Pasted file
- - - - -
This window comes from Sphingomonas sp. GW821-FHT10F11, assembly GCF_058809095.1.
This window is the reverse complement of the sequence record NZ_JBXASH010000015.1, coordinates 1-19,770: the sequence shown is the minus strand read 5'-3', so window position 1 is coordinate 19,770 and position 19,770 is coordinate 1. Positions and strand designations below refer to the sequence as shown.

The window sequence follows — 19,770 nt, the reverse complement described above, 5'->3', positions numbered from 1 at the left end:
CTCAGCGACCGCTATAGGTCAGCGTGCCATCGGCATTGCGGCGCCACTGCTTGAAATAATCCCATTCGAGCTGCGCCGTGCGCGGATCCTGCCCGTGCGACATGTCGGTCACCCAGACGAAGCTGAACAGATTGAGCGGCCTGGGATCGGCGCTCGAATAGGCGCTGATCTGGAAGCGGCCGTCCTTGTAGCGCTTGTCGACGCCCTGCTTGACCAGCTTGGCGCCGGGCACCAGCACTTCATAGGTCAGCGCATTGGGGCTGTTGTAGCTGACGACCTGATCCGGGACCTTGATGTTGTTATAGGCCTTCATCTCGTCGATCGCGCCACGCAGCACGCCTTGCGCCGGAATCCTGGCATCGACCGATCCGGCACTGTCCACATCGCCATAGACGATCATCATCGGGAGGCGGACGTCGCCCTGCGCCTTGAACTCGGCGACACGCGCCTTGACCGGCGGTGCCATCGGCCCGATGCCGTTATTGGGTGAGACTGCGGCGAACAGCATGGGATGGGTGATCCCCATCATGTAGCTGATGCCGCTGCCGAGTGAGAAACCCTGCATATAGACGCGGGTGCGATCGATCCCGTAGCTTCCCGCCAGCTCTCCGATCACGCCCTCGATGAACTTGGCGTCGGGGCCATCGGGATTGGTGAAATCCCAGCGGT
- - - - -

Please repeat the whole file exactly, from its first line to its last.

This window comes from Sphingomonas sp. GW821-FHT10F11, assembly GCF_058809095.1.
This window is the reverse complement of the sequence record NZ_JBXASH010000015.1, coordinates 1-19,770: the sequence shown is the minus strand read 5'-3', so window position 1 is coordinate 19,770 and position 19,770 is coordinate 1. Positions and strand designations below refer to the sequence as shown.

The window sequence follows — 19,770 nt, the reverse complement described above, 5'->3', positions numbered from 1 at the left end:
CTCAGCGACCGCTATAGGTCAGCGTGCCATCGGCATTGCGGCGCCACTGCTTGAAATAATCCCATTCGAGCTGCGCCGTGCGCGGATCCTGCCCGTGCGACATGTCGGTCACCCAGACGAAGCTGAACAGATTGAGCGGCCTGGGATCGGCGCTCGAATAGGCGCTGATCTGGAAGCGGCCGTCCTTGTAGCGCTTGTCGACGCCCTGCTTGACCAGCTTGGCGCCGGGCACCAGCACTTCATAGGTCAGCGCATTGGGGCTGTTGTAGCTGACGACCTGATCCGGGACCTTGATGTTGTTATAGGCCTTCATCTCGTCGATCGCGCCACGCAGCACGCCTTGCGCCGGAATCCTGGCATCGACCGATCCGGCACTGTCCACATCGCCATAGACGATCATCATCGGGAGGCGGACGTCGCCCTGCGCCTTGAACTCGGCGACACGCGCCTTGACCGGCGGTGCCATCGGCCCGATGCCGTTATTGGGTGAGACTGCGGCGAACAGCATGGGATGGGTGATCCCCATCATGTAGCTGATGCCGCTGCCGAGTGAGAAACCCTGCATATAGACGCGGGTGCGATCGATCCCGTAGCTTCCCGCCAGCTCTCCGATCACGCCCTCGATGAACTTGGCGTCGGGGCCATCGGGATTGGTGAAATCCCAGCGGT